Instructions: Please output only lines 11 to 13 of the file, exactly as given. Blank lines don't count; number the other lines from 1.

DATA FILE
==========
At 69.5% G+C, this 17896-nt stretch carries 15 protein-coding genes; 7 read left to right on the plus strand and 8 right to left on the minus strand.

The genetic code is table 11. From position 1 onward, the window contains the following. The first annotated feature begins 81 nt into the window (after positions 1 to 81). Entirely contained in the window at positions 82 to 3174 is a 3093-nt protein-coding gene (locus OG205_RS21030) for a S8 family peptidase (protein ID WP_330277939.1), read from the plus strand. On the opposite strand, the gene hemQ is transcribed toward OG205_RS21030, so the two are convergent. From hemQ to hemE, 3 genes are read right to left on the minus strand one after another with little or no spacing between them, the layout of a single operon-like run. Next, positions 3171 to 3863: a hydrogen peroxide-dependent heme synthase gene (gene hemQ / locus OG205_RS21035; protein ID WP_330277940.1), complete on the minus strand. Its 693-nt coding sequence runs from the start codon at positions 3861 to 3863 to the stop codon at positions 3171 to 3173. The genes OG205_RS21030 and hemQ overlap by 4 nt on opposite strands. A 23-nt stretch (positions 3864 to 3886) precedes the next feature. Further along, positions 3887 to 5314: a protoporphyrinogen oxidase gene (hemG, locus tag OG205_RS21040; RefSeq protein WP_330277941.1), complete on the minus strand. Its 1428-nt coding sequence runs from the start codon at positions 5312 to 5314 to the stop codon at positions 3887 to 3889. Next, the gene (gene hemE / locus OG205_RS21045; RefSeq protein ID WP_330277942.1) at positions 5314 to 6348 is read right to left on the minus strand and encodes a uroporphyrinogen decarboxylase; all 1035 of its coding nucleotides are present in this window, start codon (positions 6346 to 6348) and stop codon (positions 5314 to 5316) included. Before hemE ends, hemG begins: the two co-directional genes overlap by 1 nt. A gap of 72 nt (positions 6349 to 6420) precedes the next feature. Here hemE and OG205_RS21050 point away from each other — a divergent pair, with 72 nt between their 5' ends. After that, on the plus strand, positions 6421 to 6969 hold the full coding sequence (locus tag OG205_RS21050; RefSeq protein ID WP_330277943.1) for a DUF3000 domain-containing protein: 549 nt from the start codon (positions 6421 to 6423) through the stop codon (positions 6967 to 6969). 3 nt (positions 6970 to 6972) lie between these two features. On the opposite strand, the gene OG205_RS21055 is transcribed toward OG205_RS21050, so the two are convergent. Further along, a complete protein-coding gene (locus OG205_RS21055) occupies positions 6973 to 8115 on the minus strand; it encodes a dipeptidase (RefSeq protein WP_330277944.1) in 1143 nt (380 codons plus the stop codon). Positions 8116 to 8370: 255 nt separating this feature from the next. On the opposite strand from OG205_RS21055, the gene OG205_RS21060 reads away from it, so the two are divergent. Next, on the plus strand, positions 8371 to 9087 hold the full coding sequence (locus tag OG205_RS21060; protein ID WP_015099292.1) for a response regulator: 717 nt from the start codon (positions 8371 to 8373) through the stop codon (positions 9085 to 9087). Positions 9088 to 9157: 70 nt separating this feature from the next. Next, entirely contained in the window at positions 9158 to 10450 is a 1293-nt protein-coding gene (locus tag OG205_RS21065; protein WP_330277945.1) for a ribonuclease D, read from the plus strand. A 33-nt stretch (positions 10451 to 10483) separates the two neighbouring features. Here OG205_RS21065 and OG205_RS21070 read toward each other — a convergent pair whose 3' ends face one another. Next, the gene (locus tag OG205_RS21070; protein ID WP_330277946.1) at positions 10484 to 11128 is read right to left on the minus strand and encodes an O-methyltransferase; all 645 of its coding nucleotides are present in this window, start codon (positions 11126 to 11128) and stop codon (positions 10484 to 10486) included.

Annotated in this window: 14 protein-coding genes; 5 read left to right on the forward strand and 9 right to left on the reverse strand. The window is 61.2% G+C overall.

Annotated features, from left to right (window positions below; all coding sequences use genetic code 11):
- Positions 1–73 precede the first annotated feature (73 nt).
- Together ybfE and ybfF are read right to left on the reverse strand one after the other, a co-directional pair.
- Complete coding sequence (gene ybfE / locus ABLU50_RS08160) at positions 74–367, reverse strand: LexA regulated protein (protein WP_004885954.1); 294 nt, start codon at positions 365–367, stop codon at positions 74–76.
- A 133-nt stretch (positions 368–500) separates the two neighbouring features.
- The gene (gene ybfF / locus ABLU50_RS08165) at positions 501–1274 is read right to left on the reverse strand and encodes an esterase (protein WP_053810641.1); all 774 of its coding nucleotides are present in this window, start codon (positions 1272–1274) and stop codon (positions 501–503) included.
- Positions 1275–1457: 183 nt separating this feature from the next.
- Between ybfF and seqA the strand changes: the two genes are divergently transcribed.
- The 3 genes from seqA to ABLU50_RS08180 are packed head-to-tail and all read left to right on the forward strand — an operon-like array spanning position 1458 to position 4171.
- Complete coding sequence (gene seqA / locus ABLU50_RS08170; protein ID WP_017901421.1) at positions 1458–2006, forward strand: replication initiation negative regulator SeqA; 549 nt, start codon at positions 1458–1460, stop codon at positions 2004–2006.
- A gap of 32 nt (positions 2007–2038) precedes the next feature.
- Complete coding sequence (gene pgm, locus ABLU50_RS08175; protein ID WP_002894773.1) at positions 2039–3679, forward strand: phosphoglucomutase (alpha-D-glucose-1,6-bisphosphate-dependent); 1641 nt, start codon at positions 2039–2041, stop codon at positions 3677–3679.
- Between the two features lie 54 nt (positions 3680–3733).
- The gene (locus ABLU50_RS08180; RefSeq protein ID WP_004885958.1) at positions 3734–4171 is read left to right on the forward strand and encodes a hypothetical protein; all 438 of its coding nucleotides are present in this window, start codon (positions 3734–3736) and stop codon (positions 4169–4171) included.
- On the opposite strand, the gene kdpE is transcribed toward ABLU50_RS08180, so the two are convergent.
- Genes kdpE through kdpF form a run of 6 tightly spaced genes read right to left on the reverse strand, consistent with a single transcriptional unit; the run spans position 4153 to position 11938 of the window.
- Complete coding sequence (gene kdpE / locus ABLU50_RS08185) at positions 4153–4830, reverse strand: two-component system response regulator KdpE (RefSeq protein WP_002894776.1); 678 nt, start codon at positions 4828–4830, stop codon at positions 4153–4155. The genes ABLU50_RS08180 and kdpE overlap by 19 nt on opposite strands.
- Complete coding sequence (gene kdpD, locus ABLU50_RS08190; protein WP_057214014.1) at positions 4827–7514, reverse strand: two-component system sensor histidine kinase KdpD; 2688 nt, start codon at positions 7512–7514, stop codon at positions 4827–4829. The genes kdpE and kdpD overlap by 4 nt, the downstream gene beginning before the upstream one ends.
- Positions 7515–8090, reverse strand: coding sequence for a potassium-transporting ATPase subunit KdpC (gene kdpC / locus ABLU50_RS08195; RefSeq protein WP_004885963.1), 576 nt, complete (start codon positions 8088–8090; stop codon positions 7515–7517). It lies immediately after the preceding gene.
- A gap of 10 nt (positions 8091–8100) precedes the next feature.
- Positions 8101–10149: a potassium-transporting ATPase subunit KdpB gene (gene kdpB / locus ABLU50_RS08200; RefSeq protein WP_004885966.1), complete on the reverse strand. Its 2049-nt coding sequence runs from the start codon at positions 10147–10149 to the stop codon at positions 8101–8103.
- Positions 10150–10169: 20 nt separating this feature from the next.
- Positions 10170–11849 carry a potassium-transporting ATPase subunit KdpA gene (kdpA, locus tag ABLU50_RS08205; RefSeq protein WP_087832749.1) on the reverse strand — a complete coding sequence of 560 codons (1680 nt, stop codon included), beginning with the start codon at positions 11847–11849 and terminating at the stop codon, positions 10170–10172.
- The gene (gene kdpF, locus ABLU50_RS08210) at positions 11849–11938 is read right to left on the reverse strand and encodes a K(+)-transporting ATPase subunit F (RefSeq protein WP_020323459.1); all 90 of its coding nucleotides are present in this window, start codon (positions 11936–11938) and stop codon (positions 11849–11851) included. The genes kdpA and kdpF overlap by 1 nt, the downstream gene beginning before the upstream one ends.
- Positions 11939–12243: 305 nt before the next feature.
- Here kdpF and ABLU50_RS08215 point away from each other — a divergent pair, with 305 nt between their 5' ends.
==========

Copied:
- Between ybfF and seqA the strand changes: the two genes are divergently transcribed.
- The 3 genes from seqA to ABLU50_RS08180 are packed head-to-tail and all read left to right on the forward strand — an operon-like array spanning position 1458 to position 4171.
- Complete coding sequence (gene seqA / locus ABLU50_RS08170; protein ID WP_017901421.1) at positions 1458–2006, forward strand: replication initiation negative regulator SeqA; 549 nt, start codon at positions 1458–1460, stop codon at positions 2004–2006.